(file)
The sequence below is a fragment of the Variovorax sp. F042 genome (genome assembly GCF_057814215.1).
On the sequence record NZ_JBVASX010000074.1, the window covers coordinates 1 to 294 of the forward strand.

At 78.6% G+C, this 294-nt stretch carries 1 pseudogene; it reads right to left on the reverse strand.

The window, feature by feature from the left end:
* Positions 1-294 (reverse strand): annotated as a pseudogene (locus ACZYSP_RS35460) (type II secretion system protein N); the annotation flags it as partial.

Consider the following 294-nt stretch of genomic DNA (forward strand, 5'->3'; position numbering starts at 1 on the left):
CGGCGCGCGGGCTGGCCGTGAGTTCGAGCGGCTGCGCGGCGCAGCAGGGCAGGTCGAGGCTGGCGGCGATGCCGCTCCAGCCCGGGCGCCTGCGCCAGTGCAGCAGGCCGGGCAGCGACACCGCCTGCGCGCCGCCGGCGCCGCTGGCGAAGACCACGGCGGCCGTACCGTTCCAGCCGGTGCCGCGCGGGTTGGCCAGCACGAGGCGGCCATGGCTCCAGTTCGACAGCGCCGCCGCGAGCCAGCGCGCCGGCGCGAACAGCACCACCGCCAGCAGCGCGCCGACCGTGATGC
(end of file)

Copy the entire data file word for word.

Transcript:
The sequence below is a fragment of the Variovorax sp. F042 genome (genome assembly GCF_057814215.1).
On the sequence record NZ_JBVASX010000074.1, the window covers coordinates 1 to 294 of the forward strand.

At 78.6% G+C, this 294-nt stretch carries 1 pseudogene; it reads right to left on the reverse strand.

The window, feature by feature from the left end:
* Positions 1-294 (reverse strand): annotated as a pseudogene (locus ACZYSP_RS35460) (type II secretion system protein N); the annotation flags it as partial.

Consider the following 294-nt stretch of genomic DNA (forward strand, 5'->3'; position numbering starts at 1 on the left):
CGGCGCGCGGGCTGGCCGTGAGTTCGAGCGGCTGCGCGGCGCAGCAGGGCAGGTCGAGGCTGGCGGCGATGCCGCTCCAGCCCGGGCGCCTGCGCCAGTGCAGCAGGCCGGGCAGCGACACCGCCTGCGCGCCGCCGGCGCCGCTGGCGAAGACCACGGCGGCCGTACCGTTCCAGCCGGTGCCGCGCGGGTTGGCCAGCACGAGGCGGCCATGGCTCCAGTTCGACAGCGCCGCCGCGAGCCAGCGCGCCGGCGCGAACAGCACCACCGCCAGCAGCGCGCCGACCGTGATGC